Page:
But I don’t think it’s all that simple. The research did not, in any way, use sensitive information or “information that reasonable persons would not want disclosed” as the information used in the study was all publicly disclosed by those who wrote it and publicly posted it.
The argument here is that those who publicly wrote that material might be unhappy with the conclusions of the study, but that’s an entirely separate issue from how the study was conducted.
What I mean is (or should be) simple here, is that from the POV of the journal, either a work is inhuman subjects was IRB approved or not. It clearly uses identifiable human subjects, so it clearly needs to have been checked by an IRB. Journals shouldn’t be making research ethics questions, and their answer is simple to complainers and lawyers alike: If the work uses human subjects, esp. Identifiable ones, and was IRB approved, don’t bother us. If it wasn’t, we don’t want it. This puts the burden of ethics back on the authors and their institutional IRBs, which is where it belongs. I realize that this means that every anthro and sociological project has to go to an IRB, which is a pain in the ass, but that’s what scientific ethics is about.
Cornell has an IRB document on the “Use of Social Networking Sites or Mobile Devices for Human Participant Research” (http://www.irb.cornell.edu/documents/IRB%20Policy%2020.pdf). The document admits that the field is not clear on informed consent, but recommends the researcher avoid making his/her own decision, send in the proposal anyway and allow the committee to decide. Note the following guideline, phrased “as a courtesy.”
As a courtesy, we recommend that individuals not be individually identified or that the information on the individuals be combined in such a manner that the identity of the group or individuals can be readily ascertained.
I understand that this may be a matter of authority, and that journal editors or publishers should not be in the position of making an ethical decision. On the other hand, given the ambiguous grounds of informed consent with regard to social networking research, this appeal to authority seems to be based on the subjective interpretations of individual IRBs.
I agree that referring things to an IRB is a good way for a journal to pass the buck here.
But I would also argue that no human subjects were experimented on in this study, just as no human subjects are used in analyzing the works of Shakespeare.
If i do a study in the depiction of lions in medieval art, does that qualify as an animal study and require IRB approval?
Citing the Common Rule is largely irrelevant, as the research was conducted in Australia. In the U.S., this would have been fine under exemption 4 if there were no interaction with the subjects, which is not at all clear here. The Australian view appears to be stricter. However, this one was tacked onto a previous IRB approval and so was not fully reviewed. Moreover, they began the study before even seeking that.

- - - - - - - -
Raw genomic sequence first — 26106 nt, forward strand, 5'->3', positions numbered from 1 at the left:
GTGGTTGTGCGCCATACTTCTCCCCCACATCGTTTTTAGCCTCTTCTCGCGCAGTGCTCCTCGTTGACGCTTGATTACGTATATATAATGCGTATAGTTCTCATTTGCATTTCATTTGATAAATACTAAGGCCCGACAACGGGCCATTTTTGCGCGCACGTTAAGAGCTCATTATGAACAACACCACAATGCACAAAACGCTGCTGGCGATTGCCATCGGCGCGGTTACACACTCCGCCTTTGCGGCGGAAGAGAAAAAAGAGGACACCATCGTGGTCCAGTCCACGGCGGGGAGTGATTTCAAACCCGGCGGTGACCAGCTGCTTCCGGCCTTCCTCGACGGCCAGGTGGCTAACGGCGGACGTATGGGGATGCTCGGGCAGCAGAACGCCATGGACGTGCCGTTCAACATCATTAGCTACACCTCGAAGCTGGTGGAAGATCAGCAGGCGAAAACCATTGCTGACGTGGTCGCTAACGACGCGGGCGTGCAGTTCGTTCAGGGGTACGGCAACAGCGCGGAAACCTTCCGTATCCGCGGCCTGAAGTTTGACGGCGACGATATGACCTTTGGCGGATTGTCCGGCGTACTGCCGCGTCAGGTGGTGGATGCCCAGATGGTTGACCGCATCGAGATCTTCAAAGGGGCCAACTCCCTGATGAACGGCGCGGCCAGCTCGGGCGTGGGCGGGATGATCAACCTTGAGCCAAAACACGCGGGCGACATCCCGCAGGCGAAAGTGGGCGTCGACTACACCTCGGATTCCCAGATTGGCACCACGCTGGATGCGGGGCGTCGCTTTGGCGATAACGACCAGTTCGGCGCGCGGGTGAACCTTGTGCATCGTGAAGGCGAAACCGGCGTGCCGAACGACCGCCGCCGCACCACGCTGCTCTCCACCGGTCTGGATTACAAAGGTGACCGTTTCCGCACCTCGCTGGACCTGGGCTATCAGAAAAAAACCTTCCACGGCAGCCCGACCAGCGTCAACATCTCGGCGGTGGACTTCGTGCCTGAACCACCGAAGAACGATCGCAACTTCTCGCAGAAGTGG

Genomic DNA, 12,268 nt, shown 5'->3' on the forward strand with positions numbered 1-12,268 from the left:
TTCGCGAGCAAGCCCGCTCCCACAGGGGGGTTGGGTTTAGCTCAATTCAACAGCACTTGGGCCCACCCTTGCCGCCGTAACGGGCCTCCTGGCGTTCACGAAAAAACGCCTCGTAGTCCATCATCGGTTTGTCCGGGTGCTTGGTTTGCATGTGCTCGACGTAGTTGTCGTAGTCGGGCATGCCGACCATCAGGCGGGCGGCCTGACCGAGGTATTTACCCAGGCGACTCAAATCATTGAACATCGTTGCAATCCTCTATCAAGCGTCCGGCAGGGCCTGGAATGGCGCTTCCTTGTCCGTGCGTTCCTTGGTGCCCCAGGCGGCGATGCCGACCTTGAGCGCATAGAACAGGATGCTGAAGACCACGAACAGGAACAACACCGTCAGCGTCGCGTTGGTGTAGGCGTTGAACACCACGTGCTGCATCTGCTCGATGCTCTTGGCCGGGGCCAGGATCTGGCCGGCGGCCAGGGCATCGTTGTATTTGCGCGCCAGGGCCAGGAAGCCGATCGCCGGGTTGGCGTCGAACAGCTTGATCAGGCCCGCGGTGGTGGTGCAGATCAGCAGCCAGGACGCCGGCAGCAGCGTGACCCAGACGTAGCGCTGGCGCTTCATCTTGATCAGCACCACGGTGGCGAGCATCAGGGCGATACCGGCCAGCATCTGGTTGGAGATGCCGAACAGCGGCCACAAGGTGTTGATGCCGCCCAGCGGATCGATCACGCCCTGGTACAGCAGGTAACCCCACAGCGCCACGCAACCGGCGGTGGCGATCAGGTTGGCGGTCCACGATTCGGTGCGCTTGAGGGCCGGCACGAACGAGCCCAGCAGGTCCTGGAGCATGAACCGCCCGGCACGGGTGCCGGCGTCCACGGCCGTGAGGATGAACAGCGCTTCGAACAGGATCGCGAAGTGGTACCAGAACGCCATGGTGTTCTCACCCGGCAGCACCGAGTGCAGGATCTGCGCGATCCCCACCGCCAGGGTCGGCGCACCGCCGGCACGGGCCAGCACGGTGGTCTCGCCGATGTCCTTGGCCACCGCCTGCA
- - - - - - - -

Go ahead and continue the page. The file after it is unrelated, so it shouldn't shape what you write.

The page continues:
The examples you have linked are studies about the following individuals:
Jules Holtzapfel (died 1866);
Now, if you consider these valid examples to support your position, it’s obvious to me that either you lack some basic logic skills, or your reasoning abilities are impaired by some ideological bias. Sure, that’s just my opinion. I just wonder how would you like this very opinion to expressed by some psychologists in a peer reviewed article about the ideological biases of climate change proponents. Or do you think this is impossible because, come on, everybody knows climate change is happening and therefore you have a right to support in any way you want?
What do they all have in common? They are humans, are they not? Or are you saying the line is drawn depending strictly on whether one’s subjects are alive or dead? A psychological analysis on a living author based on his writing should be prevented until he dies?
Sure, they’re dead. They’re even more than dead, they’re historical figures. Really, can’t you see the difference? For instance, your second link points to an article about “the medical history of Thomas Jefferson”. Do you think that a similar article about “the medical history of Barack Obama” could or should be published? Even Wikipedia has specific standards for the biographies of living persons, and famous writers ask for their private memories to be published after their deaths. So yes, there is a strong distinction between living subjects and dead subjects. As for your last question, sure, you can’t publish a *scientific* psychological analysis of a living author, as that amounts to a diagnosis and you can’t publish a medical diagnosis of recognizable individuals without their consent.
Sorry, can’t agree. An article analyzing the motivations of Obama based on events described in his autobiography seems fair game to me. Ditto an analysis of Putin’s inner thinking based on his speeches. Or the mindset of Pynchon as seen through his books or Hockney from his paintings. Academia is rife with such analysis. A world where we were not allowed to examine the writing and other public outputs of the living would be a world we understood much less.